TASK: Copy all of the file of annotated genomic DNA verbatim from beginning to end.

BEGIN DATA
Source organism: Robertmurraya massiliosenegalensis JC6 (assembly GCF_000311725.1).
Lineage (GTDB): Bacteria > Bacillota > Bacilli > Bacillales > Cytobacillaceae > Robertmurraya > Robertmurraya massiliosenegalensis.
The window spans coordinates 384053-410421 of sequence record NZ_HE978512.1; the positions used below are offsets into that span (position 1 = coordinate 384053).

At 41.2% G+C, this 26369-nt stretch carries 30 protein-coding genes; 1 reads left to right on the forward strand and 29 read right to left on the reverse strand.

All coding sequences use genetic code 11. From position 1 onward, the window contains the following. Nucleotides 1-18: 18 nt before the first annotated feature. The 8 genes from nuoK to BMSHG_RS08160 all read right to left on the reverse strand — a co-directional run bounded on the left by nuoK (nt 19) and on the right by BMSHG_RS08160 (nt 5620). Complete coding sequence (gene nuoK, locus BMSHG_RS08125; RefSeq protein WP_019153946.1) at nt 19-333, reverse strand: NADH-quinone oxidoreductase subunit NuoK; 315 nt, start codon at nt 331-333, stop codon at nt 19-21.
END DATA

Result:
Source organism: Robertmurraya massiliosenegalensis JC6 (assembly GCF_000311725.1).
Lineage (GTDB): Bacteria > Bacillota > Bacilli > Bacillales > Cytobacillaceae > Robertmurraya > Robertmurraya massiliosenegalensis.
The window spans coordinates 384053-410421 of sequence record NZ_HE978512.1; the positions used below are offsets into that span (position 1 = coordinate 384053).

At 41.2% G+C, this 26369-nt stretch carries 30 protein-coding genes; 1 reads left to right on the forward strand and 29 read right to left on the reverse strand.

All coding sequences use genetic code 11. From position 1 onward, the window contains the following. Nucleotides 1-18: 18 nt before the first annotated feature. The 8 genes from nuoK to BMSHG_RS08160 all read right to left on the reverse strand — a co-directional run bounded on the left by nuoK (nt 19) and on the right by BMSHG_RS08160 (nt 5620). Complete coding sequence (gene nuoK, locus BMSHG_RS08125; RefSeq protein WP_019153946.1) at nt 19-333, reverse strand: NADH-quinone oxidoreductase subunit NuoK; 315 nt, start codon at nt 331-333, stop codon at nt 19-21.